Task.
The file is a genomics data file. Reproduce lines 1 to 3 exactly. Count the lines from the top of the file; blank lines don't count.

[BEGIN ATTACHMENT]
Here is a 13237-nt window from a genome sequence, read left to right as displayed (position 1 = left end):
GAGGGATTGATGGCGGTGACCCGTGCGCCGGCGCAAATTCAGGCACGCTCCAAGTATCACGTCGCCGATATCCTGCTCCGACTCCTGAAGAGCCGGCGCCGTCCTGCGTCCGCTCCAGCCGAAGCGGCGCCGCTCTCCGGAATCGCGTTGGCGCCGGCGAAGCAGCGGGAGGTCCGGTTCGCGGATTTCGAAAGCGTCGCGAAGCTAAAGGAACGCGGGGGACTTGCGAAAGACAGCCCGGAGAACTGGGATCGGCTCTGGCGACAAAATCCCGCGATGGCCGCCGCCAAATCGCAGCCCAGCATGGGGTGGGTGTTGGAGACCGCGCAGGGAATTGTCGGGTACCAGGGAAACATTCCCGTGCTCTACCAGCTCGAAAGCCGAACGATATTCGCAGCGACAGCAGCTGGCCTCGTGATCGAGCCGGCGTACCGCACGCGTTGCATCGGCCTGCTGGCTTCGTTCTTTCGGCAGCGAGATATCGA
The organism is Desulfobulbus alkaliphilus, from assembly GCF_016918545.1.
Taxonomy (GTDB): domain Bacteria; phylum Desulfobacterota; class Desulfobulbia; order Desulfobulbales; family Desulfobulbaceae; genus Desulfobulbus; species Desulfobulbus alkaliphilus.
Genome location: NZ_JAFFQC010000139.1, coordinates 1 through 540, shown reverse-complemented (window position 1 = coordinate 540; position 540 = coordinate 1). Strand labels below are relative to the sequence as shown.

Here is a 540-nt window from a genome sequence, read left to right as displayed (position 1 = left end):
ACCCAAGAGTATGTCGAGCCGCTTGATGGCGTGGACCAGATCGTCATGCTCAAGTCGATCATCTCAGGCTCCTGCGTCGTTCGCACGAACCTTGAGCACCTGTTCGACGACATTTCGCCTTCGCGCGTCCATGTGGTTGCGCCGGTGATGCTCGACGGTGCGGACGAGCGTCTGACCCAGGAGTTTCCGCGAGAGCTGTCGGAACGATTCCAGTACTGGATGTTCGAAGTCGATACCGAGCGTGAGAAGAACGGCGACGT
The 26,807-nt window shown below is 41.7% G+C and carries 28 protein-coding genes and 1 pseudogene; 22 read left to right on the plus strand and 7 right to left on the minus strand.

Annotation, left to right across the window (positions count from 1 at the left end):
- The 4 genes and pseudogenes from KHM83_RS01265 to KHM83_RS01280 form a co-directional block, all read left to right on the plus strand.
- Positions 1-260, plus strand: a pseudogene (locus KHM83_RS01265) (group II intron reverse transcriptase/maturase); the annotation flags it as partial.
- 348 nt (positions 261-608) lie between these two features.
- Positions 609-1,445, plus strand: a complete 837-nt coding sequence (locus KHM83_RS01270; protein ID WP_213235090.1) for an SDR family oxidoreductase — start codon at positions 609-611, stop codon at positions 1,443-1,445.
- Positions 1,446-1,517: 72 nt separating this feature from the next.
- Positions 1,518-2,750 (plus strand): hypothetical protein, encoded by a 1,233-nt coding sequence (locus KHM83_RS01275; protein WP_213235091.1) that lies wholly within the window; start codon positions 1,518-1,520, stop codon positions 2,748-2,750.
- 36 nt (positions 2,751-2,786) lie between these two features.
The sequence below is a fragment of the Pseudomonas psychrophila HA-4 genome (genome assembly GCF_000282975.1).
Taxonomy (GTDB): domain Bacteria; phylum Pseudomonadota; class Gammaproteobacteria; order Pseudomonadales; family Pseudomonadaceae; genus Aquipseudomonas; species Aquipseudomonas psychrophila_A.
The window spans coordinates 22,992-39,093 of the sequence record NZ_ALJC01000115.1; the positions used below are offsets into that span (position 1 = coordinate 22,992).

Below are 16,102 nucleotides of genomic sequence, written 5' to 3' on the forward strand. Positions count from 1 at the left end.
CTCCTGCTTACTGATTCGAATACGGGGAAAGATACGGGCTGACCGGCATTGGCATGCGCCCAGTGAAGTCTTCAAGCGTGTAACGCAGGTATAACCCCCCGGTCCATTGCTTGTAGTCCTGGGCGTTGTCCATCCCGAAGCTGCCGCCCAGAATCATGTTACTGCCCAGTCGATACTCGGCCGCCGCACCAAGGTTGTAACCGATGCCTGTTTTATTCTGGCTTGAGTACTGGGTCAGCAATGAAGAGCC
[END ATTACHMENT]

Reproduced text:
Here is a 13237-nt window from a genome sequence, read left to right as displayed (position 1 = left end):
GAGGGATTGATGGCGGTGACCCGTGCGCCGGCGCAAATTCAGGCACGCTCCAAGTATCACGTCGCCGATATCCTGCTCCGACTCCTGAAGAGCCGGCGCCGTCCTGCGTCCGCTCCAGCCGAAGCGGCGCCGCTCTCCGGAATCGCGTTGGCGCCGGCGAAGCAGCGGGAGGTCCGGTTCGCGGATTTCGAAAGCGTCGCGAAGCTAAAGGAACGCGGGGGACTTGCGAAAGACAGCCCGGAGAACTGGGATCGGCTCTGGCGACAAAATCCCGCGATGGCCGCCGCCAAATCGCAGCCCAGCATGGGGTGGGTGTTGGAGACCGCGCAGGGAATTGTCGGGTACCAGGGAAACATTCCCGTGCTCTACCAGCTCGAAAGCCGAACGATATTCGCAGCGACAGCAGCTGGCCTCGTGATCGAGCCGGCGTACCGCACGCGTTGCATCGGCCTGCTGGCTTCGTTCTTTCGGCAGCGAGATATCGA
The organism is Desulfobulbus alkaliphilus, from assembly GCF_016918545.1.